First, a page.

highlights Bangalore finished second from the bottom in the recently concluded IPL. Ganguly believes World cup stint will be different for Virat as captain. India will play their first World Cup game against South Africa on June 5. Kolkata: Former captain Sourav Ganguly on Tuesday insisted that Virat Kohli’s IPL captaincy will not have an impact in the World Cup as he enjoys a good record as an ODI skipper. The biggest advantage for Kohli will be the support of two very successful leaders — Mahendra Singh Dhoni and Rohit Sharma — on whom he can fall back on during testing situations. Royal Challengers Bangalore’s repeated failures in the Indian Premier League have put the spotlight on Kohli’s leadership skills but Ganguly said Indian captaincy is a different ball game.”Don’t compare Virat Kohli’s IPL captaincy record with that of India. His captaincy records for India is very good actually. He’s got him in his team as the vice-captain. Dhoni is there. So he’s well supported,” Ganguly told PTI on the sidelines of a promotional programme.The 46-year-old felt Hardik Pandya will play a key role in India’s campaign at the mega event, starting May 30 in England.”Hardik Pandya will play a key role. He is in tremendous form. He will be very, very important for India’s chances.” The former left-handed batsman picked Pakistan alongside India, Australia and England as the four semifinalists in the upcoming World Cup, saying their records in world tournaments in England is remarkable. England has been a ‘lucky’ venue for the Pakistan, who had won the 2017 Champions Trophy beating India and had also bagged their maiden World Twenty20 title in 2009.”Pakistan’s record in world tournaments in England is remarkable. They won the Champions Trophy two years ago, they won the 2009 World T20 in England.”He also cited the recent example of Pakistan’s second ODI against England, in which they almost chased down a mammoth 374 before going down by only 12 runs.”Pakistan always play well in England. You see the last game in England. England got 374 and Pakistan just lost by 12 runs. They also beat England in England in Test matches there because of their bowling lineup.”Ganguly, however, was quick to add that Virat Kohli’s men should not be wary of Pakistan and they would prove to be strong contenders.”I don’t believe in records. Both of them will have to play well on that particular day. India will be a very good side. They will be very hard to beat. Team which has the likes of Kohli, Rohit, Shikhar Dhawan can’t be weak.”Asked to compare this team with that of his team of 2003 that lost to Australia in the final, Ganguly said: “Both the teams are of different generations. We played the final in 2003. I hope they play the final and win it.”Indian cricket is so strong. And we have been strong for the last 25-30 years. Every world competition that we play, we will have a chance. This team has as much chance as we had in 2003.”Starting as one of the favourites, India would be under tremendous pressure but Ganguly felt it would bring out the best from Kohli and Co.”So it’s good that India is under pressure, every other team in the World Cup will be under pressure. You don’t want to turn up like a Nepal or an Ireland where the entire world thinks that you’re not going to win.”You rather turn up like an India or an Australia or an England where everybody says this team is going to win the World Cup. So Virat, probably being the best player of the world at the moment, is as much under pressure as anybody else and that will be good for him because he will turn up, work hard, he will be pumped and get India going.”Ganguly said it would be an interesting World Cup as all 10 teams will play each other before the best four qualify for the knockouts. “This team has as much as opportunity. It’s a great World Cup because all 10 teams play against each other and the best four qualify. There are strong teams and you realise England, Pakistan, West Indies all can win.”So it’s good that India is under pressure because it will help them perform and it’s going to be exciting 55 days of cricket,” Ganguly said. For all the Latest Sports News News, ICC World Cup News, Download News Nation Android and iOS Mobile Apps.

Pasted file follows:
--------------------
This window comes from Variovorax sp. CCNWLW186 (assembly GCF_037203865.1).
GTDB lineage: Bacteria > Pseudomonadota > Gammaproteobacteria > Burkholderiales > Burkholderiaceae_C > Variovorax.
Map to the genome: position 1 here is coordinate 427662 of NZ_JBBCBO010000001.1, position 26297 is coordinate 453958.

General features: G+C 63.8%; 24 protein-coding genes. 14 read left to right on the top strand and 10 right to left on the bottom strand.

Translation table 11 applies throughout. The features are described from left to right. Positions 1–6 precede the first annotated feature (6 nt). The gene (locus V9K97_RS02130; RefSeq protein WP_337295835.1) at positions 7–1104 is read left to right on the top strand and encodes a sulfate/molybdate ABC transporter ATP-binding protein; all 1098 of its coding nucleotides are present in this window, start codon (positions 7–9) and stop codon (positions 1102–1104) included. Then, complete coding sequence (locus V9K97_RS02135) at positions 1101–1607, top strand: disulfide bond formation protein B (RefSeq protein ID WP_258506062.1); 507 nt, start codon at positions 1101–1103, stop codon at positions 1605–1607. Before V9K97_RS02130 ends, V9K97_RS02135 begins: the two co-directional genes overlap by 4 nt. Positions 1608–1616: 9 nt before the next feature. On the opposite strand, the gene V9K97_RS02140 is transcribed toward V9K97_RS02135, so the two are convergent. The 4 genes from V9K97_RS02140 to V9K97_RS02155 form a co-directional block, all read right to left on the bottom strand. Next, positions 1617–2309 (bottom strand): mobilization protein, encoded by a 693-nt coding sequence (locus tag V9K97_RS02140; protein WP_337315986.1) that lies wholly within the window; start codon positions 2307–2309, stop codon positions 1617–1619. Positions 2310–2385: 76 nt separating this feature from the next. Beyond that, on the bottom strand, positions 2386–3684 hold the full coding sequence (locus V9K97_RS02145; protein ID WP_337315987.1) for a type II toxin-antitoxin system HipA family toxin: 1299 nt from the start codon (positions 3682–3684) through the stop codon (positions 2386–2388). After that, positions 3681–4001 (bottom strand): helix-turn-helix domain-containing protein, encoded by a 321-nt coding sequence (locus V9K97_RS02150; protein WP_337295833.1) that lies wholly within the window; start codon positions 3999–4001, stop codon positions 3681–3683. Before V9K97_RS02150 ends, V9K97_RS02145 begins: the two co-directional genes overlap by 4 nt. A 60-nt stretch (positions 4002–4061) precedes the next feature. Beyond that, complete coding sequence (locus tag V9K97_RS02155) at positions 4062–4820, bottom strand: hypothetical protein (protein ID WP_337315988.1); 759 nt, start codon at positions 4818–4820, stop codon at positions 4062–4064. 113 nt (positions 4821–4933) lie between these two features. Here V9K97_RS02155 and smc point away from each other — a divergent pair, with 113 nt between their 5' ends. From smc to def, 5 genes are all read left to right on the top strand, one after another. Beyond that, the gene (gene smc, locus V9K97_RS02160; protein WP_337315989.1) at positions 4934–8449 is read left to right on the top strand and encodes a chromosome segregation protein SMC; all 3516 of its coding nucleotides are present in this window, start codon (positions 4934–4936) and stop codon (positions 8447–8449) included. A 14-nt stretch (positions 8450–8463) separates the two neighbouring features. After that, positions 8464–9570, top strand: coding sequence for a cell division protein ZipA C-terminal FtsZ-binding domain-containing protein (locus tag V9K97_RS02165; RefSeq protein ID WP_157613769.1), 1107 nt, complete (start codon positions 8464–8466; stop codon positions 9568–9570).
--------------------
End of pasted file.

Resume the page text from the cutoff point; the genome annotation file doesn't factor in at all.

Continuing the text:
When Gorgui Dieng left Senegal, he was a wire-thin teenager who only knew a few words of English. He enrolled at the upstart Huntington Prep School in West Virginia in 2009 – a 19-year-old with minimal basketball experience.Dieng didn’t come to West Virginia with polished fundamentals. Instead, the 6-foot-11 center made his mark with length and awareness, developing into a defensive force in the middle of the Huntington Prep defense.“He was very raw and skinny,” Huntington Prep head coach Rob Fulford said. “But he had an extremely high basketball IQ.”With his innate timing and awareness, Dieng swatted his way from the Sports For Education and Economic Development in Senegal Academy (SEEDS), to Huntington Prep, and finally to a scholarship offer from Louisville head coach Rick Pitino. Now a junior center with the Cardinals, Dieng has gained strength and refined his offensive game to become one of the most indispensible players on the No. 1 team in the country, which will play No. 6 Syracuse Saturday at the KFC Yum! Center in Louisville, Ky.Though his offensive contributions are increasing, Dieng still relishes the dirty work on the defensive end of the floor that got him to where he is today.AdvertisementThis is placeholder textSince he started playing basketball, Dieng’s role has been straightforward: Rebound the ball, score when it’s available and make life difficult for anyone trying to convert around the rim.That’s exactly what Fulford got when he recruited Dieng to Huntington Prep.Dieng learned basketball during his time at SEEDS Academy. Dieng earned a spot on Team Senegal in the 2009 Nike Global Challenge in Oregon, where Fulford heard about his talent from contacts covering the event.“He was a big time shot blocker and rebounder,” Fulford said. “His timing was very good and he had a knack for the ball.”Dieng channeled those skills into 15.4 points, 12.6 rebounds and a staggering 7.2 blocks per game in his senior year at Huntington Prep. For his teammates, Dieng’s presence under the basket was reassuring. He was always the last line of protection to cover for their mistakes.“You could tell right away that defense was going to be his thing because he was so athletic,” said Tyrel Edwards, Dieng’s Huntington Prep teammate. “As a forward, you always knew if your man got by you, he’d be around the basket to help out by making guys change shots or just getting a block.”Dieng kept protecting the basket when he got to Louisville. As a freshman, he ranked third in the Big East with 1.9 blocks per game.Dieng improved on that mark during his sophomore year, leading the Big East in blocks and finishing eighth nationally with 3.2 per game. Dieng directed a memorable onslaught against Michigan State’s offense in last season’s NCAA Tournament West Regional semifinal. He rejected seven shots as the Cardinals held the Spartans to 44 points in an upset victory to earn a trip the Elite Eight.“He was very disruptive. He pulled off some great blocked shots,” Michigan State forward Draymond Green said after that game on March 22. “That’s what he does. That’s his strength.”Dieng still wreaks havoc on opposing frontcourts in the post. His effect on the Cardinals was never more obvious than in the aftermath of a Nov. 23 victory over Missouri, when Dieng took a hard charge and fell to the ground, breaking his left wrist.He was initially ruled out for four to six weeks, as Louisville faced then-No. 5 Duke the day after Missouri. The Blue Devils won 76-71 in Dieng’s first game out. They out-blocked the Cardinals 6-1. It remains Louisville’s only loss of the season.Dieng missed seven games, working back into the lineup for a Dec. 29 game against in-state rival Kentucky.Dieng’s timing was off because of his absence. He still labored with a slim cardinal-red cast on his wrist.For Pitino, a flawed Dieng was more effective than his alternatives at center.“Even coming off a month layoff he’s still a lot better than what we have at that position mainly because he communicates so well,” Pitino said at a press conference before the Kentucky game. “He’s smarter than everybody. It’s not just the physical part, but he talks constantly. He tells people where to go. He picks up the scouting report perfectly.”Dieng only took four shots against Kentucky and found himself deep in foul trouble. Dieng made big plays, though, none more important than his ranging block on a 3-point attempt by Kentucky’s Archie Goodwin with one minute left in regulation as Louisville held on for an 80-77 victory.In his four games since, Dieng has asserted himself offensively. He has averaged 11.3 points (compared to a 9.2 average for the season), including a 16-point performance in a victory against Seton Hall Jan. 9.Even with the offensive explosiveness the Cardinals show in spurts, Louisville’s stifling defense has carried it for most of the season. The Cardinals boast the second-best turnover differential in the nation, thanks to the fast hands of guards Peyton Siva and Russ Smith.When opponents navigate their way through the swarming quickness of Louisville’s backcourt, they find themselves trying to overcome the bulked-up 6-foot-11, 245-pound Dieng.Though he’s found a 15-foot jump shot and throws down a definitive dunk when he gets the chance, Dieng flourishes most when he’s playing defense around the basket.That’s the responsibility he’s used to. The duty he most likes to perform.“I always say I don’t care if I score or not,” Dieng said before Louisville’s dominating win over South Florida Friday. “I just want to do my role.” Comments Published on January 16, 2013 at 12:22 am Contact Jacob: [email protected] Facebook Twitter Google+